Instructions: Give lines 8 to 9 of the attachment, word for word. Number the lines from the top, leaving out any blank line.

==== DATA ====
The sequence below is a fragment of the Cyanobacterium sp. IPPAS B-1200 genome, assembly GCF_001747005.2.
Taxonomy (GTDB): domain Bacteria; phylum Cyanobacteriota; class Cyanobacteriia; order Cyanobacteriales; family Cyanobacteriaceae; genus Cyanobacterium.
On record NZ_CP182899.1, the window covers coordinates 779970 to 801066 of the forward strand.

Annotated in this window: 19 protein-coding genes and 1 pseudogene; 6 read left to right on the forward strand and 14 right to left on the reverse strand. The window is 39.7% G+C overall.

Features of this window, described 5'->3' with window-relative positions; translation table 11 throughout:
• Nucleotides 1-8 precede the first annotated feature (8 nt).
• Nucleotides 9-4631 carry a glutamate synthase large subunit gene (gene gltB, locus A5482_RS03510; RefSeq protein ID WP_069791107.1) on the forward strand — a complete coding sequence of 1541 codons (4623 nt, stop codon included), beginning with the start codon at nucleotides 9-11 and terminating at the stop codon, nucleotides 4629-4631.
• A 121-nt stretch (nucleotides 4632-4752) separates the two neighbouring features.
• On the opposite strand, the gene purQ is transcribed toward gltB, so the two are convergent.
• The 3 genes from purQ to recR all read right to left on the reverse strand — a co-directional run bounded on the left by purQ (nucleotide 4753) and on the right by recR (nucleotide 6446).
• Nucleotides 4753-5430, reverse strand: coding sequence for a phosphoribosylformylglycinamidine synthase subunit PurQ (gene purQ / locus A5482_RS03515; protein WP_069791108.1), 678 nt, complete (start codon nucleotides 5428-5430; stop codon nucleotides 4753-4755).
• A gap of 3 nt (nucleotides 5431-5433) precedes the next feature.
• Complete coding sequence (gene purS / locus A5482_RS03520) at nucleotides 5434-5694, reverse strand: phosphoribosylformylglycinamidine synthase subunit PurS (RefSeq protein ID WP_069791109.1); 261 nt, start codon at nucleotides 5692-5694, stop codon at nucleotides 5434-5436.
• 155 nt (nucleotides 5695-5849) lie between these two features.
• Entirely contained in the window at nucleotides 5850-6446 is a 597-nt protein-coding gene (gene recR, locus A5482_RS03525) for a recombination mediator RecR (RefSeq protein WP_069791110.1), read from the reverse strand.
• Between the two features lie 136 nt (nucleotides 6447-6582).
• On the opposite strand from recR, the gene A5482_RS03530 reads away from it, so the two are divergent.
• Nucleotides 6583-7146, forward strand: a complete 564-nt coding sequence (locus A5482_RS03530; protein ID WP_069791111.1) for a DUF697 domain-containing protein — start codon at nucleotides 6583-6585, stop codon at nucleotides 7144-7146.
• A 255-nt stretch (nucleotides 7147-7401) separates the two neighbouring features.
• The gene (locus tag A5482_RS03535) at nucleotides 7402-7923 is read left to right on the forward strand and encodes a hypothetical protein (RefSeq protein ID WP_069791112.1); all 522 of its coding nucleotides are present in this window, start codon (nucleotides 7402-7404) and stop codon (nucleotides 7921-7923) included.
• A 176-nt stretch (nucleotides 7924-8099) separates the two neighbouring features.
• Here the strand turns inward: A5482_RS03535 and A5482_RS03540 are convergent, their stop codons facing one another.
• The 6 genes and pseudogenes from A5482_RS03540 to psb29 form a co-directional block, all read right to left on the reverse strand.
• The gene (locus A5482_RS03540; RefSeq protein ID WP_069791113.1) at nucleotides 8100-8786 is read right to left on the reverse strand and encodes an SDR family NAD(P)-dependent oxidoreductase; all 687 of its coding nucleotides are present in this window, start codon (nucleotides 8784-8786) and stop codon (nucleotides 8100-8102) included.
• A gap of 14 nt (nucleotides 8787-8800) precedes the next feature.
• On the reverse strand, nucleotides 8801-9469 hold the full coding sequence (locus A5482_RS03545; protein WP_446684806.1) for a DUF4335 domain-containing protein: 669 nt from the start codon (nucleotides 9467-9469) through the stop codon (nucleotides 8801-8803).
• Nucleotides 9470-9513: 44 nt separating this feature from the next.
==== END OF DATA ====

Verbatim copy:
• A 121-nt stretch (nucleotides 4632-4752) separates the two neighbouring features.
• On the opposite strand, the gene purQ is transcribed toward gltB, so the two are convergent.